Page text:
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raterrerféarahamuflal) by sarahalrtullaq *E {httpsz/ImmmummmnmmmMmWWgfikfl referrer=sarahalmum1er=saraha license: Tms code is puplit domain but you buy me a beer This is the calibration shetch. use it to determine the ca outputs the zeruifattor useful for projects that have a pe Setup your stale and start the shetch wnhouv a weight on Vress Mr or a/z to adjust the (allbratlonifattor until th This example assumes pounds (lbs). It you prefer kilograms calibration factor will be signititantly different but it Vuur calibration tattor may be uery positive or very negat This example tode uses bogde‘s excellent library: https:// Ardumu pin 2 c> hxm (LK 2 ,, mm sv 7) vcc awn ., awn Must any pin on the Ardulno uno will be cumpatlble with nov ( ) E El -) Run on Arduino re'errerféarahamuflal) by sarahali‘ullaq ’8 {httpsz/Immmummmnmmuméammflwdfiha referrer=sarahalmumer=saraha license: TMS code is puplit domain but you buy me a beer This example demonstrates pasic scale output. See the call This example tode uses bogde‘s excellent library: https:// bugfle's library is released under a sun GENERAL Puauc LIC Yhe me does one thing well: read load tells. the breako pased load cell uhith should allou a user to measure every The HX711 board can be powered from 2.7V to 5v so the Ardu —/ uinclude "HX711JI" uderine calibrationjactor 77656.8 //rnis value is obtained v uderine new 3 ( ) D [I -) Run on Alduino Page 9 of 10
 
SparkFun_HX711_Calibration (https://codebender.cc/sketch:123175?
referrer=sarahalmutlaq) by sarahalmutlaq
(https://codebender.cc/user/sarahalmutlaq?referrer=sarahalmutlaq)
È Clone & Edit
(/?
referrer=sarahalmutlaq)
3 Download
(https://codebend
e
referrer=sarahalm
u
[ Edit
Please select a board
/
*
Example using the SparkFun HX711 breakout board with a sc
a
By: Nathan Seidle
SparkFun Electronics
Date: November 19th, 2014
License: This code is public domain but you buy me a beer
This is the calibration sketch. Use it to determine the c
a
outputs the zero_factor useful for projects that have a p
e
Setup your scale and start the sketch WITHOUT a weight on
Once readings are displayed place the weight on the scale
Press +/ or a/z to adjust the calibration_factor until t
h
Use this calibration_factor on the example sketch
This example assumes pounds (lbs). If you prefer kilograms
calibration factor will be significantly different but it
Your calibration factor may be very positive or very nega
t
and the direction the sensors deflect from zero state
This example code uses bogde's excellent library: https:/
/
bogde's library is released under a GNU GENERAL PUBLIC LI
C
Arduino pin 2 > HX711 CLK
3 > DOUT
5V > VCC
GND > GND
Most any pin on the Arduino Uno will be compatible with D
O
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To program your Arduino from your browser, please use
Google Chrome (http://www.google.com/chrome/)/Chromium
(version 41 and above on Linux) or Mozilla Firefox
(http://www.mozilla.org/en-US/firefox/) (32bit only on Windows).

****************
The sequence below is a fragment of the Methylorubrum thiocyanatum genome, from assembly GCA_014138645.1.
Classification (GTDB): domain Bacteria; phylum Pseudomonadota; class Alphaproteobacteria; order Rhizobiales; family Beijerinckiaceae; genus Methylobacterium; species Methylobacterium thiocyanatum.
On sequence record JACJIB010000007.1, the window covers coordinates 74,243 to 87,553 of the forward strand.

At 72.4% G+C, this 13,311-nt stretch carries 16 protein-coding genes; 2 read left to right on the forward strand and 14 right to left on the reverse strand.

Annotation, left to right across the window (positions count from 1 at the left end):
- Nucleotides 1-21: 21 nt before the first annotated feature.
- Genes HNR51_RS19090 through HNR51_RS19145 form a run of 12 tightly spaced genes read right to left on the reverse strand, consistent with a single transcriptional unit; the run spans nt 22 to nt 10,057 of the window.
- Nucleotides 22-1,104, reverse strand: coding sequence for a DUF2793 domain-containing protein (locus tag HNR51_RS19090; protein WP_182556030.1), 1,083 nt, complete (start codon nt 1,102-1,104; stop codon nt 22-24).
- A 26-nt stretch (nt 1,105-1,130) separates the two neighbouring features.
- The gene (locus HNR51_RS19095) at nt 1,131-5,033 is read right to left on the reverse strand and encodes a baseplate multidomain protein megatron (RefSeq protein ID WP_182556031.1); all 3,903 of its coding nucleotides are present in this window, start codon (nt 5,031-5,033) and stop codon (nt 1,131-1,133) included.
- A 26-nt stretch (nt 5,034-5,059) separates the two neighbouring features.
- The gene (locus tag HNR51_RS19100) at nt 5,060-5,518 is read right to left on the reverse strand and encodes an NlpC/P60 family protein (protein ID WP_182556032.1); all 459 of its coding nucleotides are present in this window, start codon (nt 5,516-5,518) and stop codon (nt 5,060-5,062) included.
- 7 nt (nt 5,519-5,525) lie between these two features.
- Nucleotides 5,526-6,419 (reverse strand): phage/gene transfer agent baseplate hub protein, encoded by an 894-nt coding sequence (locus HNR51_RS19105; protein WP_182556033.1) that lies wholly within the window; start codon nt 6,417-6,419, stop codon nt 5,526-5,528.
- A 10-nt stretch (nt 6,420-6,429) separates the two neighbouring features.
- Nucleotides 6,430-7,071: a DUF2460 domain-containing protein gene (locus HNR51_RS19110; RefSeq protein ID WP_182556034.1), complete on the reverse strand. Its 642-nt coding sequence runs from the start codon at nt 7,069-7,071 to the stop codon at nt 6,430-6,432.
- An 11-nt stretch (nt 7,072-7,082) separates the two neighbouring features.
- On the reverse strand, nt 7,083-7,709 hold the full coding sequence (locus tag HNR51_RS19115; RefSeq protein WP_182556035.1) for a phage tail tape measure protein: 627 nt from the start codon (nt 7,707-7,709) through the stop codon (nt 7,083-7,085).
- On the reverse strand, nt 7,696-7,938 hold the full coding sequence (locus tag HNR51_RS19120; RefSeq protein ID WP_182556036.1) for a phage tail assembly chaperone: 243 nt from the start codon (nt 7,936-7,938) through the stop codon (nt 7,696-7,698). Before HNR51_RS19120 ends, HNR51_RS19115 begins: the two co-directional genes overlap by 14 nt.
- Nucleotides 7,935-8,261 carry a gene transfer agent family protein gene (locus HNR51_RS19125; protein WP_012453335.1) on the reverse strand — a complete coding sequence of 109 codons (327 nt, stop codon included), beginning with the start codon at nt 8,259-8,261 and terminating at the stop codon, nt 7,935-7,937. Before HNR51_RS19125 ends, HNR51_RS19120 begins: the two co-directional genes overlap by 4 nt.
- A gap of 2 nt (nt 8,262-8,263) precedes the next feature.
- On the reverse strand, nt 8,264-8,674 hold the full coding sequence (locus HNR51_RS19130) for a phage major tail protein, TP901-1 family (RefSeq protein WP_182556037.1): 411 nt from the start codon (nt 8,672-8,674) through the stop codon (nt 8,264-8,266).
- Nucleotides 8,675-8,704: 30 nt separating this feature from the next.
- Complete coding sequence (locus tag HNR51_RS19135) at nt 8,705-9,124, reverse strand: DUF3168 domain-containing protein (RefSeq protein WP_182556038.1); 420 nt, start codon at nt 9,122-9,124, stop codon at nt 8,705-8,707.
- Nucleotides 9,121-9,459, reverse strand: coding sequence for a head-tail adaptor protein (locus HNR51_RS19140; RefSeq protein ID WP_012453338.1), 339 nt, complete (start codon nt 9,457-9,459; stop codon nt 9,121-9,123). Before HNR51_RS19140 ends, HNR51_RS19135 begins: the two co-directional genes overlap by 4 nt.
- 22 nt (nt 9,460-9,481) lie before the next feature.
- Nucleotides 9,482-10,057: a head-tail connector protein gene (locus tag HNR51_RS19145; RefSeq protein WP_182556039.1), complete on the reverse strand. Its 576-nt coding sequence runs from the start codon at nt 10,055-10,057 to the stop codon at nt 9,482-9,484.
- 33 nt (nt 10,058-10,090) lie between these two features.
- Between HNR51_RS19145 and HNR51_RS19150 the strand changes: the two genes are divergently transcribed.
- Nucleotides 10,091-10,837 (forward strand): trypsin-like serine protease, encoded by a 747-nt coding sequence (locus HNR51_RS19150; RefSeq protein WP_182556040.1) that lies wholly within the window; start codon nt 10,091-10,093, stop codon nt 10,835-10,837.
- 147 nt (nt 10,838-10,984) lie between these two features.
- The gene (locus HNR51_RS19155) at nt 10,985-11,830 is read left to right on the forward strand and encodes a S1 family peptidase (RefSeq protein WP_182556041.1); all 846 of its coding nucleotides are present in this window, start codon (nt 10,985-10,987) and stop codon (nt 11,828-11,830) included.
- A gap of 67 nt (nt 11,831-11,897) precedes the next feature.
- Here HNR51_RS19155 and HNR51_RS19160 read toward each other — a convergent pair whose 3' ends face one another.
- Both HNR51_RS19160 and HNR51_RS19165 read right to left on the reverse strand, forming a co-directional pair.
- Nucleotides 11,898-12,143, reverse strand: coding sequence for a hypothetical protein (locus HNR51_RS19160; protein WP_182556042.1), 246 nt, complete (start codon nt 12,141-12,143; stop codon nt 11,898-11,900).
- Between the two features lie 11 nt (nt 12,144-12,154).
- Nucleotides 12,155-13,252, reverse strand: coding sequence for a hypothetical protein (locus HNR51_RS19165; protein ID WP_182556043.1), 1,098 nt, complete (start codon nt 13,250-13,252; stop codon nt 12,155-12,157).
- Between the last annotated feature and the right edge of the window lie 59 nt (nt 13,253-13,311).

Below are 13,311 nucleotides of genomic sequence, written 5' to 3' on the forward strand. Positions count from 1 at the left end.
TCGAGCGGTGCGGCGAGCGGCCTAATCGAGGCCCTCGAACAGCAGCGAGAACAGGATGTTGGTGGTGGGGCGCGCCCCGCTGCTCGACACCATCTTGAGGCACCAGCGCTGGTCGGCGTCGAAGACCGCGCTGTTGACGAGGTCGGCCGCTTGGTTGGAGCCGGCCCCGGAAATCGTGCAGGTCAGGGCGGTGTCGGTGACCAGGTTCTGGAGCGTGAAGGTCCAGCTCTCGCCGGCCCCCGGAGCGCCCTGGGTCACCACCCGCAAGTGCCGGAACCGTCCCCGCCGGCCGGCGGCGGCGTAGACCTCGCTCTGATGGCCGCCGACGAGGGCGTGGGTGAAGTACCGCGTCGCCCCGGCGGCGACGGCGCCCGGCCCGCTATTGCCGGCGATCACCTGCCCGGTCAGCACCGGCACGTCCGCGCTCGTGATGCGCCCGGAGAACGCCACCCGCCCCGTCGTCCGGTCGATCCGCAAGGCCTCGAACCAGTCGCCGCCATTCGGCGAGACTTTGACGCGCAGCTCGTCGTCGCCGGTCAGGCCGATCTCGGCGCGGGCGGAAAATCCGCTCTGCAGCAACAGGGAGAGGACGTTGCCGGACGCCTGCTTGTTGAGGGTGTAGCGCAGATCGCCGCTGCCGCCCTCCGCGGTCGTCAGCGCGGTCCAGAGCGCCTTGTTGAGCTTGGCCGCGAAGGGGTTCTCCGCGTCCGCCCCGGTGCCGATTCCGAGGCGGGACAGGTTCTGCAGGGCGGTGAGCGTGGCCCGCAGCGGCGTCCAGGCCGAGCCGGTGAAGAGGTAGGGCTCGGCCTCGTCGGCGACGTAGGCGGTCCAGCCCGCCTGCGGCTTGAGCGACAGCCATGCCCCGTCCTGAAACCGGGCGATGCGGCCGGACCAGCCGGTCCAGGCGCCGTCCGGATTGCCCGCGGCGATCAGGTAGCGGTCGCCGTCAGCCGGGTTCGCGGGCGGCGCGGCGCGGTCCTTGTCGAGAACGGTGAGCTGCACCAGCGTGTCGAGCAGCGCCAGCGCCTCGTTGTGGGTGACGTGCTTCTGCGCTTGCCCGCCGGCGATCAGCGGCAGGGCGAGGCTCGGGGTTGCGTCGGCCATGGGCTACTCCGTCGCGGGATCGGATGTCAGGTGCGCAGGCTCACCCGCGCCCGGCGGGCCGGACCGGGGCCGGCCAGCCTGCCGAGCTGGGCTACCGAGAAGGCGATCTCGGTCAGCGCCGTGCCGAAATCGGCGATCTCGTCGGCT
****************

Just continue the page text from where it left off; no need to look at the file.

Dismiss
Once you have calculated your calibration factor of your load cell set up,
you can move on to other code, such as the simple scale output example
code, “SparkFun_HX711_Example”:
 
SparkFun_HX711_Example (https://codebender.cc/sketch:122922?
referrer=sarahalmutlaq) by sarahalmutlaq
(https://codebender.cc/user/sarahalmutlaq?referrer=sarahalmutlaq)
È Clone & Edit
(/?
referrer=sarahalmutlaq)
3 Download
(https://codebend
e
referrer=sarahalm
u
[ Edit
Please select a board
/
*
Example using the SparkFun HX711 breakout board with a sc
a
By: Nathan Seidle
SparkFun Electronics
Date: November 19th, 2014
License: This code is public domain but you buy me a beer
This example demonstrates basic scale output. See the cal
i
specific load cell setup.
This example code uses bogde's excellent library: https:/
/
bogde's library is released under a GNU GENERAL PUBLIC LI
C
The HX711 does one thing well: read load cells. The break
o
based load cell which should allow a user to measure ever
y
Arduino pin 2 > HX711 CLK
3 > DAT
5V > VCC
GND > GND
The HX711 board can be powered from 2.7V to 5V so the Ard
u
*/
#include "HX711.h"
#define calibration_factor 7050.0 //This value is obtaine
d
#define DOUT 3
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To program your Arduino from your browser, please use
Google Chrome (http://www.google.com/chrome/)/Chromium
(version 41 and above on Linux) or Mozilla Firefox
(http://www.mozilla.org/en-US/firefox/) (32bit only on Windows).
Dismiss
Check out the other example code in the Github repo, or Codebender for
powering down the HX711 (github, codebender) and known zero startup
(github, codebender).
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Resources and Going Further
Want to know more? Check out this tutorial if you haven’t already:
Need even more? Check out this awesome article wheatstone bridges and
load cell types.
Getting Started with Load Cell
s
UNE 11, 201
A
tutorial defining what a load cell is and how to use one.
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https://learn.sparkfun.com/tutorials/loa
d
-cel
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-amplifie
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-hx711-
b